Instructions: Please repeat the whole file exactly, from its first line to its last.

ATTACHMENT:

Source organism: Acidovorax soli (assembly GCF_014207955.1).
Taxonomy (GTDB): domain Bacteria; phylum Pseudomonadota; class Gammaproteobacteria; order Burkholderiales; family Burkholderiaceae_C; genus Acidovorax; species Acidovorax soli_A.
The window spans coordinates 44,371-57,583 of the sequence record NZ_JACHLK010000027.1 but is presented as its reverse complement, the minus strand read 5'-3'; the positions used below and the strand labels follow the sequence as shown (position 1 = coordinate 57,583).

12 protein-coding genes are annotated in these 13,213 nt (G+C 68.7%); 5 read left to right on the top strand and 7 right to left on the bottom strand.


Source organism: Acidovorax soli (assembly GCF_014207955.1).
Taxonomy (GTDB): domain Bacteria; phylum Pseudomonadota; class Gammaproteobacteria; order Burkholderiales; family Burkholderiaceae_C; genus Acidovorax; species Acidovorax soli_A.
The window spans coordinates 44,371-57,583 of the sequence record NZ_JACHLK010000027.1 but is presented as its reverse complement, the minus strand read 5'-3'; the positions used below and the strand labels follow the sequence as shown (position 1 = coordinate 57,583).

12 protein-coding genes are annotated in these 13,213 nt (G+C 68.7%); 5 read left to right on the top strand and 7 right to left on the bottom strand.